Here are several other things business owners should know about UCC filings:
When an original loan is paid off, some lenders don’t automatically terminate their UCC-1 filings. If the paid off loan with your original bank has since been acquired by another bank, or if your bank has been closed by regulators and the assets have been taken over by other bank, getting the new bank (or FDIC) to terminate interest in the collateral can be a long and difficult process.
Be wary about signing loan applications with commercial finance companies. While it is not likely you will ever experience this with a bank, commercial finance companies occasionally have language in the bottom paragraph of their loan application authorizing them to file a UCC-1 against your collateral. It is always up to you, the business borrower, to read anything you sign.
The rationale used by commercial finance companies is that they will incur due diligence fees when evaluating your loan application. Many businesses are surprised when they find out that a finance company they never did business with has a UCC-1 filing against their business. In order to get them to terminate their filing, you will often have to pay them whatever they believe their due diligence costs were when you signed their loan application. I have seen this “extortion fee” as low as $250 and as high as $2,700. Sometimes you may be successful negotiating this fee to terminate your lien.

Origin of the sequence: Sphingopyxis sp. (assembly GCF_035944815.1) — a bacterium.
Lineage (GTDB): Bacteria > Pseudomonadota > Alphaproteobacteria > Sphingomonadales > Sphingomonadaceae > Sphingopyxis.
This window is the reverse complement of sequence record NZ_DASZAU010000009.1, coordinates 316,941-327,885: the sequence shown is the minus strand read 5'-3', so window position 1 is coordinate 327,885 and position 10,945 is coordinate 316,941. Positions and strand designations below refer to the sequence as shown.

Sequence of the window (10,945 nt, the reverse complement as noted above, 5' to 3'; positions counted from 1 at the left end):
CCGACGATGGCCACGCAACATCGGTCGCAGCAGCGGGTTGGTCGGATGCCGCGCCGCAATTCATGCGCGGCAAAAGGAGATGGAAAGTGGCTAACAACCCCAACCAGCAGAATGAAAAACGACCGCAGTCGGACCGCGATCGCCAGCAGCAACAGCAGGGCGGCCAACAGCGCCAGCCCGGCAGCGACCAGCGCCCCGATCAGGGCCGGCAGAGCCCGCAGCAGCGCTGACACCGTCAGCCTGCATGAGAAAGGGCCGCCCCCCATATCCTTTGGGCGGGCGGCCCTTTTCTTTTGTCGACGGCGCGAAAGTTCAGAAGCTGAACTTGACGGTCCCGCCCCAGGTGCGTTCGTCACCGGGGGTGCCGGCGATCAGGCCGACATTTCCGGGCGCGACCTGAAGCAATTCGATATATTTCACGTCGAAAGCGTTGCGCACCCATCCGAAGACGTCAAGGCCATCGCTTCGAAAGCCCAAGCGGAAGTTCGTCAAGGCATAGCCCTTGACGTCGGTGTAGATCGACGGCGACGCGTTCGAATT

Priority of UCC-1 Financing Statements is determined by their date/time stamp recorded at the Texas Secretary of State’s office. Some lenders (especially where titled equipment is involved) only file UCC-1s listing the specific equipment or vehicles being financed. Other UCC-1 Financing Statements cover all collateral. These are called “blanket” assignments. When you have multiple UCC-1s filed against your company, they only conflict when they name the same category of collateral. In that case, the lender who filed their UCC-1 first is in the first position and any others with the same collateral are in second or third position. When two lenders that have UCC-1 filings against the same collateral work together, they often have a subordination agreement or inter-creditor agreement between them that specifies how they will “split up” or give up a particular class of collateral so they can both continue to work with you.
Most importantly, since the cost of searching the Texas Secretary of State’s UCC database is only a few dollars, every business owner should check for UCC filings periodically. There is nothing more frustrating than not being able to secure a loan for your business because you find that a UCC-1 Financing Statement is in place that slows down or prevents you from obtaining business credit.
If you're considering applying for a commercial loan, read more about them here or take a look at our Commercial Borrowing Checklist to help you prepare.